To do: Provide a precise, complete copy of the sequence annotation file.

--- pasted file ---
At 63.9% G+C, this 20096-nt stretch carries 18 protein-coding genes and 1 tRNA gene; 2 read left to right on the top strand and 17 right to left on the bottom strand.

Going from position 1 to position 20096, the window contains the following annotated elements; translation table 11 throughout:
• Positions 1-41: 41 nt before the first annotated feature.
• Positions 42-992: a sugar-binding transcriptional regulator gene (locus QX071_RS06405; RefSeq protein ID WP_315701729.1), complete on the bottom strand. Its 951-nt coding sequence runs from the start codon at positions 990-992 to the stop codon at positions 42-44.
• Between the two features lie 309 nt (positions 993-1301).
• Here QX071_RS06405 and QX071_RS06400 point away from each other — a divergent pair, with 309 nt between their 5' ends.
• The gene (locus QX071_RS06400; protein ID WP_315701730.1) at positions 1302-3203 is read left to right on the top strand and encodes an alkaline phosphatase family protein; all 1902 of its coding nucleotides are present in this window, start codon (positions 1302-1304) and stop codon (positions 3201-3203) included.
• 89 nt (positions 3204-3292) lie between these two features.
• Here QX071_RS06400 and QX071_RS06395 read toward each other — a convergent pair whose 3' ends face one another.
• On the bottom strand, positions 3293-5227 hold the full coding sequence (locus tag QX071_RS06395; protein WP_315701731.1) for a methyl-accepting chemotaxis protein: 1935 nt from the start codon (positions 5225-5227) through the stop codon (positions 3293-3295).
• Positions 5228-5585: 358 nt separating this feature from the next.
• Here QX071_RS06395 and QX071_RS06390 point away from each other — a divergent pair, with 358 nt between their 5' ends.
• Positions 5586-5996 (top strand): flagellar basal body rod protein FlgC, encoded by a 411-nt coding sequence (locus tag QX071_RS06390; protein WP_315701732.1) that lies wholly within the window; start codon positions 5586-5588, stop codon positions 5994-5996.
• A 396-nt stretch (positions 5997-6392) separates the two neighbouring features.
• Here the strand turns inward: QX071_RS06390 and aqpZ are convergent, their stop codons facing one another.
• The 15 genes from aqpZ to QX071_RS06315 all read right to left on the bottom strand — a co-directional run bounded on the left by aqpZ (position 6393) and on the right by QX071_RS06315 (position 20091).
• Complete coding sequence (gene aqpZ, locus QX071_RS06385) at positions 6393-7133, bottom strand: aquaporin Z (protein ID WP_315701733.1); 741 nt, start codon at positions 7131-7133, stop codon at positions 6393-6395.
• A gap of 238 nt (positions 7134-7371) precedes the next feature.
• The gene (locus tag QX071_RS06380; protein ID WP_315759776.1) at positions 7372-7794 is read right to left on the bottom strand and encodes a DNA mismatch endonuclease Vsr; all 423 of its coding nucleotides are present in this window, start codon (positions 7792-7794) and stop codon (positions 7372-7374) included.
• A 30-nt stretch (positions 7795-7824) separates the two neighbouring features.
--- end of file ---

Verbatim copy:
At 63.9% G+C, this 20096-nt stretch carries 18 protein-coding genes and 1 tRNA gene; 2 read left to right on the top strand and 17 right to left on the bottom strand.

Going from position 1 to position 20096, the window contains the following annotated elements; translation table 11 throughout:
• Positions 1-41: 41 nt before the first annotated feature.
• Positions 42-992: a sugar-binding transcriptional regulator gene (locus QX071_RS06405; RefSeq protein ID WP_315701729.1), complete on the bottom strand. Its 951-nt coding sequence runs from the start codon at positions 990-992 to the stop codon at positions 42-44.
• Between the two features lie 309 nt (positions 993-1301).
• Here QX071_RS06405 and QX071_RS06400 point away from each other — a divergent pair, with 309 nt between their 5' ends.
• The gene (locus QX071_RS06400; protein ID WP_315701730.1) at positions 1302-3203 is read left to right on the top strand and encodes an alkaline phosphatase family protein; all 1902 of its coding nucleotides are present in this window, start codon (positions 1302-1304) and stop codon (positions 3201-3203) included.
• 89 nt (positions 3204-3292) lie between these two features.
• Here QX071_RS06400 and QX071_RS06395 read toward each other — a convergent pair whose 3' ends face one another.
• On the bottom strand, positions 3293-5227 hold the full coding sequence (locus tag QX071_RS06395; protein WP_315701731.1) for a methyl-accepting chemotaxis protein: 1935 nt from the start codon (positions 5225-5227) through the stop codon (positions 3293-3295).
• Positions 5228-5585: 358 nt separating this feature from the next.
• Here QX071_RS06395 and QX071_RS06390 point away from each other — a divergent pair, with 358 nt between their 5' ends.
• Positions 5586-5996 (top strand): flagellar basal body rod protein FlgC, encoded by a 411-nt coding sequence (locus tag QX071_RS06390; protein WP_315701732.1) that lies wholly within the window; start codon positions 5586-5588, stop codon positions 5994-5996.
• A 396-nt stretch (positions 5997-6392) separates the two neighbouring features.
• Here the strand turns inward: QX071_RS06390 and aqpZ are convergent, their stop codons facing one another.
• The 15 genes from aqpZ to QX071_RS06315 all read right to left on the bottom strand — a co-directional run bounded on the left by aqpZ (position 6393) and on the right by QX071_RS06315 (position 20091).
• Complete coding sequence (gene aqpZ, locus QX071_RS06385) at positions 6393-7133, bottom strand: aquaporin Z (protein ID WP_315701733.1); 741 nt, start codon at positions 7131-7133, stop codon at positions 6393-6395.
• A gap of 238 nt (positions 7134-7371) precedes the next feature.
• The gene (locus tag QX071_RS06380; protein ID WP_315759776.1) at positions 7372-7794 is read right to left on the bottom strand and encodes a DNA mismatch endonuclease Vsr; all 423 of its coding nucleotides are present in this window, start codon (positions 7792-7794) and stop codon (positions 7372-7374) included.
• A 30-nt stretch (positions 7795-7824) separates the two neighbouring features.